When they opened their doors in 1931, it was promoted as "stores for thrifty people," and over forty years later, it became an important part of my life. It wasn't the shopping aspect that meant so much to me. Their head office in Montreal was my employer for almost a decade, and throughout that time, there were some wonderful years.
We employees were a pretty close-knit group and the company did much to help keep spirits high. Each of the seven floors had one staff member who was a BRC (Better Relations Committee) member. Together, they would plan several events during the course of the year including car rallies, sugaring off parties (maple syrup runs), dances, the annual Christmas party and the seasonal events which helped pay for it all - the sample sales.
A few times a year, Zellers buyers would locate, collect and turn over the promotional samples they received from suppliers over the previous months. As with any department store, these items ranged from very the very small - cosmetics, sewing needles, flower seeds or women's socks to much more interesting merchandise like winter coats, televisions, sporting equipment, luggage and gold jewellery. They were laid out on long tables in the basement lunchroom, where many of our after-work parties were held. As soon as the work day was done, we would line up outside of the large room. When all was ready we were given access, and off we went in search of our great bargains - 10¢ for a bottle of shampoo, $12 coats, $15 for a tent.. and so on. It was like going on a shopping spree with 500 of your best friends.
Speaking of best friends, Zellers was where my enduring friendship with Carol Anne began. Along with other friends of the time, we attended many of the above-mentioned events together - the most memorable of which were the car rallies. We were all pretty young at the time, and only one member of our gang had a vehicle. Derek (or Erek with a D, as we sometimes called him) was always the driver. There were usually six of us traveling in his Jimmy, and the navigator varied from one rally to the next.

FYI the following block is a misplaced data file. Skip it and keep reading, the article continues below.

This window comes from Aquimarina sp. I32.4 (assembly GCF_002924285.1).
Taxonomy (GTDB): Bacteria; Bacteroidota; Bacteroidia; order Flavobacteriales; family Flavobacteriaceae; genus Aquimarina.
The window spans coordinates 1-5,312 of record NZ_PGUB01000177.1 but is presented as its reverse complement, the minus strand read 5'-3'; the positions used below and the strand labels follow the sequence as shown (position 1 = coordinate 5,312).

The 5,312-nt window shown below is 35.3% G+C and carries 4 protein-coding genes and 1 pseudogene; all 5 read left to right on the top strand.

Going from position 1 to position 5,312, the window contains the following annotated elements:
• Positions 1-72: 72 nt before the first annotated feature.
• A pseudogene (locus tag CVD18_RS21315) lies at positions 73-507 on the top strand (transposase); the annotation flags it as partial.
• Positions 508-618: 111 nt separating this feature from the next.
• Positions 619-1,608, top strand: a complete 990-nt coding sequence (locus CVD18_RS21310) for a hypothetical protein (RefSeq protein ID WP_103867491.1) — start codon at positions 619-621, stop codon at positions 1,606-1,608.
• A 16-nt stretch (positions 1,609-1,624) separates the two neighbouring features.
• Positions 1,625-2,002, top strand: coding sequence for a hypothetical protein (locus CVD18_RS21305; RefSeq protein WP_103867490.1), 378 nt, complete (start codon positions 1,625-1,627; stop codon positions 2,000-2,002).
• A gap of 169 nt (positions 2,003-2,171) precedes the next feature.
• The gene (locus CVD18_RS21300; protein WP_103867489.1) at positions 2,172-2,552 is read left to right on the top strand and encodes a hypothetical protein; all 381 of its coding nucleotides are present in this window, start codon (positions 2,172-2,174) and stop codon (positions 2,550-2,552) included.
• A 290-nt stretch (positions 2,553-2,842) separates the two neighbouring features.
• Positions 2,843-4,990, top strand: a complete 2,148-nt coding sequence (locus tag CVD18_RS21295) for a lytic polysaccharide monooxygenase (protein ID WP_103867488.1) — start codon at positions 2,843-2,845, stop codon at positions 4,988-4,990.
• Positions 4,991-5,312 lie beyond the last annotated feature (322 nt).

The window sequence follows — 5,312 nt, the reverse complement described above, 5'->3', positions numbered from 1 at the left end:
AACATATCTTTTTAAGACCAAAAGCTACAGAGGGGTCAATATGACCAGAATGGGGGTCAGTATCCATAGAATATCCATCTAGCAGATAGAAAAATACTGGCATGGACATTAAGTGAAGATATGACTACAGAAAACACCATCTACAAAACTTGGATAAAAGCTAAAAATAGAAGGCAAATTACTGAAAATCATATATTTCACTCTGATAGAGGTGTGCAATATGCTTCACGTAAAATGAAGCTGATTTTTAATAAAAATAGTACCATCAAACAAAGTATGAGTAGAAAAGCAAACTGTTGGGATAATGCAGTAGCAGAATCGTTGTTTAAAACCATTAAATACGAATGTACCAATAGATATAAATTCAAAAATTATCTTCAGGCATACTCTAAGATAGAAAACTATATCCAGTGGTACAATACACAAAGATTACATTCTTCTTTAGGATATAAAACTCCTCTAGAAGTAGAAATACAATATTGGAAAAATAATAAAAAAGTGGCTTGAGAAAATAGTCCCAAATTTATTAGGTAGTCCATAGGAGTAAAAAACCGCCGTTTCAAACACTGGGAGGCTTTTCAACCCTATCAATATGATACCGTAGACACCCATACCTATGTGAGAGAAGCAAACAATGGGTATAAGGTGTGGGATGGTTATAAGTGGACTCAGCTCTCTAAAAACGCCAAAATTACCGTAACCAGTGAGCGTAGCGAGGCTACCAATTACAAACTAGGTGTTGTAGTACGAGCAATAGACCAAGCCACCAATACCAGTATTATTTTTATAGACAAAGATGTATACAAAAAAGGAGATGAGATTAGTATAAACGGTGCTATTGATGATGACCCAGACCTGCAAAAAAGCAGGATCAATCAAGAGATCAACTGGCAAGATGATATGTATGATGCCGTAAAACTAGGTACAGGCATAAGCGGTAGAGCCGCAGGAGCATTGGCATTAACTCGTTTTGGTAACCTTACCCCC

Carol Anne and yours truly sometime around 1978.
We made a good team and typically we won or came in second but one time we came in dead last. Oh we were doing great for most of the day - passing all the right check points in good time, and figuring out the clues as we usually did. But driving along a country road, just as we passed a corn field, we succumbed to a flat tire. And there was no spare. We watched as car after numbered car passed us by while Derek and one of the others went off in search of a station to get the tire patched. The cornfield served as a nice, discreet place to hide ourselves when we females had to pee. We eventually arrived at our destination just in time to receive the booby prize which ironically, happened to be a tire pump. Since most of us had no idea where the rally actually took us, maps were handed out to find our way back to Montreal after the usual dinner and dance.
I was with Zellers in '76 when Field's, an American retailer purchased a majority hold, making for some unhappy shareholders. Months later, Zellers pulled a reverse takeover instead, buying out one of Field's divisions which meant acquiring numerous stores. Our Personnel department threw a surprise celebration party for all head office employees after work that day. Champagne and wine flowed, delicious entrées and treats were served along with the biggest, most extravagant multi-tiered giant shrimp fountain I have ever seen. They knew how to party.